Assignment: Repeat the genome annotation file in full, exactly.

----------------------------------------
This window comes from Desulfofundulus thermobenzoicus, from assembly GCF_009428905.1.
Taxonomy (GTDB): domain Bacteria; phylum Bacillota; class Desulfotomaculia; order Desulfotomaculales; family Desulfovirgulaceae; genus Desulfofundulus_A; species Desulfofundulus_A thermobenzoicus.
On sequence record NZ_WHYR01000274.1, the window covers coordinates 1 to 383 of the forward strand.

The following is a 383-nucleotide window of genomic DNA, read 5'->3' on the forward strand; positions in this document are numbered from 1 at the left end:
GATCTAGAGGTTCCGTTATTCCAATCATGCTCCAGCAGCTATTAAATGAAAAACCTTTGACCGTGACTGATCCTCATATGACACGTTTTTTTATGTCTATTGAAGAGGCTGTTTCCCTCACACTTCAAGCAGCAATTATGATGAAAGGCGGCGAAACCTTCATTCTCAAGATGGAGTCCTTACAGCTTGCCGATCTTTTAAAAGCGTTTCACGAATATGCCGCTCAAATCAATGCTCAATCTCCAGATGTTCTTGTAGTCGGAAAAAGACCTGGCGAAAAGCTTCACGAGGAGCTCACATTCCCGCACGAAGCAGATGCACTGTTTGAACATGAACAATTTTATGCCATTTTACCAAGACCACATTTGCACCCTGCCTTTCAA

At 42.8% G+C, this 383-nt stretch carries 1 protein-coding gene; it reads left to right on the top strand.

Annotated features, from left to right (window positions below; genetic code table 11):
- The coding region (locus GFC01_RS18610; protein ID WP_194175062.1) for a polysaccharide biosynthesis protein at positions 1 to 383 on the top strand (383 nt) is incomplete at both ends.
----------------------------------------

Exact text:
This window comes from Desulfofundulus thermobenzoicus, from assembly GCF_009428905.1.
Taxonomy (GTDB): domain Bacteria; phylum Bacillota; class Desulfotomaculia; order Desulfotomaculales; family Desulfovirgulaceae; genus Desulfofundulus_A; species Desulfofundulus_A thermobenzoicus.
On sequence record NZ_WHYR01000274.1, the window covers coordinates 1 to 383 of the forward strand.

The following is a 383-nucleotide window of genomic DNA, read 5'->3' on the forward strand; positions in this document are numbered from 1 at the left end:
GATCTAGAGGTTCCGTTATTCCAATCATGCTCCAGCAGCTATTAAATGAAAAACCTTTGACCGTGACTGATCCTCATATGACACGTTTTTTTATGTCTATTGAAGAGGCTGTTTCCCTCACACTTCAAGCAGCAATTATGATGAAAGGCGGCGAAACCTTCATTCTCAAGATGGAGTCCTTACAGCTTGCCGATCTTTTAAAAGCGTTTCACGAATATGCCGCTCAAATCAATGCTCAATCTCCAGATGTTCTTGTAGTCGGAAAAAGACCTGGCGAAAAGCTTCACGAGGAGCTCACATTCCCGCACGAAGCAGATGCACTGTTTGAACATGAACAATTTTATGCCATTTTACCAAGACCACATTTGCACCCTGCCTTTCAA

At 42.8% G+C, this 383-nt stretch carries 1 protein-coding gene; it reads left to right on the top strand.

Annotated features, from left to right (window positions below; genetic code table 11):
- The coding region (locus GFC01_RS18610; protein ID WP_194175062.1) for a polysaccharide biosynthesis protein at positions 1 to 383 on the top strand (383 nt) is incomplete at both ends.